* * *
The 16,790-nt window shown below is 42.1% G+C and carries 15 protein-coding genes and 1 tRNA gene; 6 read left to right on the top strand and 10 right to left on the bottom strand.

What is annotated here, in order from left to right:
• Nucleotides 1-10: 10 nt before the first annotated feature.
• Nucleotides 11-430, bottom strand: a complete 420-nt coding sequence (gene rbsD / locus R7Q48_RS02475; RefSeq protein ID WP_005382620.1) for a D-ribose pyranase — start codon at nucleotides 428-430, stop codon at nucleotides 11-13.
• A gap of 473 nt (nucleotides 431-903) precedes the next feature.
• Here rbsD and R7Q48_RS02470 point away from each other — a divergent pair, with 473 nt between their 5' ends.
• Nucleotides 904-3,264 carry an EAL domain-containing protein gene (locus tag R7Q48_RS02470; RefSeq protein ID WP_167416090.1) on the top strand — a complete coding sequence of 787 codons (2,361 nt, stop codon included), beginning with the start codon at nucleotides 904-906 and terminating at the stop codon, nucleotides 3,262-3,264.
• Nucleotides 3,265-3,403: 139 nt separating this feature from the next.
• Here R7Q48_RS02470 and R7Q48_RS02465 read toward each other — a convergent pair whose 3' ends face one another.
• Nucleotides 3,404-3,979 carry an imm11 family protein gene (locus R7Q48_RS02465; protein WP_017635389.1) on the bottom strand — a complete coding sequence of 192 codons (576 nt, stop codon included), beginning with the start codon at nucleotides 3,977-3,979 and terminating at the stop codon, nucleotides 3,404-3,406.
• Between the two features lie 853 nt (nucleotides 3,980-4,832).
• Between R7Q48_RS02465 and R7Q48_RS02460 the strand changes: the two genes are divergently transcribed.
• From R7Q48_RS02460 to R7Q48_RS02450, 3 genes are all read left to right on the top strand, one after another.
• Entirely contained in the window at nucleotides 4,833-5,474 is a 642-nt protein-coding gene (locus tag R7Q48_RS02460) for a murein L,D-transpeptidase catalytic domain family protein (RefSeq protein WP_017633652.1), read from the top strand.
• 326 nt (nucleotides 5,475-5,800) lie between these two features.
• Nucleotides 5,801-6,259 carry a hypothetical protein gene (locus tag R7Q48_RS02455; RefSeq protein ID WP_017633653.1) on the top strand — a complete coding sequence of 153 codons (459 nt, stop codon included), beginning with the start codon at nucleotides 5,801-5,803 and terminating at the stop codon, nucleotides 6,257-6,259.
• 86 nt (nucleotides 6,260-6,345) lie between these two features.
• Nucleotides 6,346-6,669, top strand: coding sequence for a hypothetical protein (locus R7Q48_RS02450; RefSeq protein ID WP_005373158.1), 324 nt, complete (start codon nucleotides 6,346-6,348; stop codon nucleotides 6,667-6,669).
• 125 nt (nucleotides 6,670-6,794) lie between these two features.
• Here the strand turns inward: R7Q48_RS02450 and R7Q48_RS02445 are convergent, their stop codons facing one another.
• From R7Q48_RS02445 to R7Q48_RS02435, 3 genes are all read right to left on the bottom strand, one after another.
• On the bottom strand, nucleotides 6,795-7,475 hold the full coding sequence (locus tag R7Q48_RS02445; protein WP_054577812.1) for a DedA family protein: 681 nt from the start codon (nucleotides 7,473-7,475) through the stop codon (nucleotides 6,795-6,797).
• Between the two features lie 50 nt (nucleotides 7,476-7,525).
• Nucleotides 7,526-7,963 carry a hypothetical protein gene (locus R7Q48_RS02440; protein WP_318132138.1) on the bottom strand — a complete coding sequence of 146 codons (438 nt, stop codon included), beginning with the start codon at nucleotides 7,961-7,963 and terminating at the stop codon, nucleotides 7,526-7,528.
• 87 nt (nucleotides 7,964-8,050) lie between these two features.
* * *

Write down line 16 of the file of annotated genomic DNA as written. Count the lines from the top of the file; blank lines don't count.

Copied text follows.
• Nucleotides 5,801-6,259 carry a hypothetical protein gene (locus tag R7Q48_RS02455; RefSeq protein ID WP_017633653.1) on the top strand — a complete coding sequence of 153 codons (459 nt, stop codon included), beginning with the start codon at nucleotides 5,801-5,803 and terminating at the stop codon, nucleotides 6,257-6,259.